New York Race Discrimination Attorneys Serving Employees on Long Island
Yet racial discrimination can occur in hiring practices, promotion practices, and termination practices. When an employee believes they have been the subject of racial discrimination in the Long Island workplace, it is essential to find out more about filing a claim. Generally speaking, you may be able to file a claim under either federal or New York state law, but New York state law tends to provide broader protections to employees and to apply to more workplaces. If you need advice about filing a race discrimination claim, you should seek advice from one of our experienced racial discrimination attorneys in Long Island today.
Everyone on Long Island should be able to apply for jobs and go to work without concerns about experience discrimination on the basis of race.
What is Racial Discrimination on Long Island?
According to the U.S. Equal Employment Opportunity Commission (EEOC), race discrimination includes treating someone unfavorably because he or she is of a certain race or because of personal characteristics associated with race. The EEOC further explains that race discrimination and color discrimination are closely related, as color discrimination includes treating someone unfavorably because of skin color complexion. In some cases, race or color discrimination also involves unfavorable treatment of an employee or job applicant because that employee or applicant is married to, dating, or otherwise associated with a person of a certain race.
Long Island Race Discrimination Prohibitions Under Federal and State Law
Race or color discrimination is prohibited under federal and New York state law. The following are the applicable laws prohibiting racial discrimination in the workplace:
The EEOC enforces Title VII, while the New York State Division of Human Rights enforces the NYHRL. In addition to prohibiting discrimination on the basis of race in hiring, firing, and promotion decisions, these laws also prohibit retaliation against an employee because that employee exercised his or her rights under the law. Retaliation can take many different forms, including but not limited to:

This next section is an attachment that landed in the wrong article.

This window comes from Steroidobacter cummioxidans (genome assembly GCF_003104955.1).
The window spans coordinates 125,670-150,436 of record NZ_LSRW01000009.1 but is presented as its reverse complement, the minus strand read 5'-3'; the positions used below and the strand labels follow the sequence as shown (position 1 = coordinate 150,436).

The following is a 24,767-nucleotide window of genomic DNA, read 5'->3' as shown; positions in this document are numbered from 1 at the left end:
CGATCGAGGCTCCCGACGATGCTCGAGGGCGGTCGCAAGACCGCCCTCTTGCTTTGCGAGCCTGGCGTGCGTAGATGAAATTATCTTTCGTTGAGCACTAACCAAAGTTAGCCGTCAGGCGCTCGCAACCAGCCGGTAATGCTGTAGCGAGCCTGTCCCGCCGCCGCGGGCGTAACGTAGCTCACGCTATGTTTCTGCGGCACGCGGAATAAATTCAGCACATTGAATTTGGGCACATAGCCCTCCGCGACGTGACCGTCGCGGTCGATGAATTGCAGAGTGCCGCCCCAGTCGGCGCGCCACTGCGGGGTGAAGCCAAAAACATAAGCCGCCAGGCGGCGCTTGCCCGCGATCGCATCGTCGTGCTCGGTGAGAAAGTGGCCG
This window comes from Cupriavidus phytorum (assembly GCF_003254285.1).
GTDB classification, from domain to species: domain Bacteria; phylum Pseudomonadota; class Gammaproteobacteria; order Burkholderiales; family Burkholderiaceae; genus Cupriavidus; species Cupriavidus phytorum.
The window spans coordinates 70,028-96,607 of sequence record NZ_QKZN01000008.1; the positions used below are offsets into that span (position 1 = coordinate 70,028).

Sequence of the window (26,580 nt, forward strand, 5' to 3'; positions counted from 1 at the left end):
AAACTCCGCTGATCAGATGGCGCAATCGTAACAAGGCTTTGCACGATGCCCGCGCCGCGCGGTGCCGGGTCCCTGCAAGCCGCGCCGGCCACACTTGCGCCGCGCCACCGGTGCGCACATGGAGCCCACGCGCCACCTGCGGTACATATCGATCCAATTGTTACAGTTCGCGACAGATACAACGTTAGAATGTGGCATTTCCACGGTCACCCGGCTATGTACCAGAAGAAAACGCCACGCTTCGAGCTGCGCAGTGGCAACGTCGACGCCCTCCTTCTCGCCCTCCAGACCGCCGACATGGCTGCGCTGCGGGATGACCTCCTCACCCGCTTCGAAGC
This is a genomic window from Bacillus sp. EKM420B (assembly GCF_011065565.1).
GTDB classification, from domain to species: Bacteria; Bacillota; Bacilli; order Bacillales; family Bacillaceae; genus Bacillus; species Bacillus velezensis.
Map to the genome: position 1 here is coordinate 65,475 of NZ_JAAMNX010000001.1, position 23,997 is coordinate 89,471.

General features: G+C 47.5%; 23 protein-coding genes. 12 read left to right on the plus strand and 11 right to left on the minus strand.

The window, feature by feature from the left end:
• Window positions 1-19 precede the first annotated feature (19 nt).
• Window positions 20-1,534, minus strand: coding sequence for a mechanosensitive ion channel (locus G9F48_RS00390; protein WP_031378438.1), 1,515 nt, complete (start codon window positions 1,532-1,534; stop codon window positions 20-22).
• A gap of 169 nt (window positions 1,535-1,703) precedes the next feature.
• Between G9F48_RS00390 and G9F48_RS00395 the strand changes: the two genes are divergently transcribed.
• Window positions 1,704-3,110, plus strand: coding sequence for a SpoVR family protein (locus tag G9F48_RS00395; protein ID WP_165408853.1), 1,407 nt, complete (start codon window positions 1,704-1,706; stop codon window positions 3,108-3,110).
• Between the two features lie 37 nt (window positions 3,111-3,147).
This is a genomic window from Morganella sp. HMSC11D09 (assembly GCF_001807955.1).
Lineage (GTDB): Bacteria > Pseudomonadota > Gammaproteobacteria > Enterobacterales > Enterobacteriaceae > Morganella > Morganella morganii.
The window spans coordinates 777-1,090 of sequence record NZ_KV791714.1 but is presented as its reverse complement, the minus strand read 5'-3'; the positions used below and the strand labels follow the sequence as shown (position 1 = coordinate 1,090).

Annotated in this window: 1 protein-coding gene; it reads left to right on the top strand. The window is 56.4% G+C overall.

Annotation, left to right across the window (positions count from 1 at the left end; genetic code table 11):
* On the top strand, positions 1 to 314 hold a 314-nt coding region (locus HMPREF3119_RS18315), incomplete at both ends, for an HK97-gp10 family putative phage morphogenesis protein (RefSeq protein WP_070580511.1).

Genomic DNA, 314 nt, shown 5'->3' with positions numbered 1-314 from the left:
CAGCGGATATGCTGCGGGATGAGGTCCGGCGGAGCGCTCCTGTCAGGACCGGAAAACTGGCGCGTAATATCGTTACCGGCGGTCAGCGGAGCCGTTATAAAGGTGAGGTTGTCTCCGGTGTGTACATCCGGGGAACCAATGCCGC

- Terminating an employee;
- Demoting a worker;
- Refusing to continue providing benefits or privileges to a worker;
- Excessive supervision of an employee;
- Transferring an employee to an undesirable worksite or shift; or
- Engaging in acts of verbal or physical abuse against the employee.
Retaliation can affect employees who have complained about being unlawfully subjected to race discrimination, as well as employees who participate in complaint processes or investigations.
Harassment on the Basis of Race in the Long Island Workplace
Race discrimination can also take the form of harassment on the basis of race. As the EEOC explains, it’s against the law to harass a person because of that person’s race. Yet it is important to be clear about what constitutes unlawful harassment and what does not. The EEOC underscores that the law doesn’t prohibit teasing or offhand comments, but rather only says harassment is unlawful when it is so frequent or severe that it creates a hostile work environment or when it leads to an adverse employment decision.
Examples of harassment on the basis of a person’s race or color might include but are not limited to the following:
- Racial slurs;
- Offensive remarks about a person’s race; or
- Display of racially offensive symbols in the workplace.
Multiple parties can be responsible for harassment on the basis of race, including an employer, a co-worker, a vendor, a servicer, a client, and even a customer. Employers are required to have policies in place to handle racial discrimination and harassment claims that arise in the workplace, and if they do not have such policies, they may be liable for those acts of discrimination or harassment.
Racial Discrimination Does Not Have to Involve a Perpetrator of a Different Race
It is important to understand that there is no specific race requirement to have a case of unlawful race discrimination. To be clear, a person who discriminates against a person on the basis of race or color can share that racial identity with the person and still engage in an act of unlawful discrimination.
Seek Help from our Racial Discrimination Attorneys in Long Island
When you are facing race discrimination in your Long Island workplace, you need an aggressive racial discrimination attorneys in Long Island who can help you to make your workplace a safe and fair environment, and to hold the employer accountable. Contact Ricotta & Marks, P.C. as soon as possible or call us at 347-464-8694 to learn more about the services we provide to employees in New York.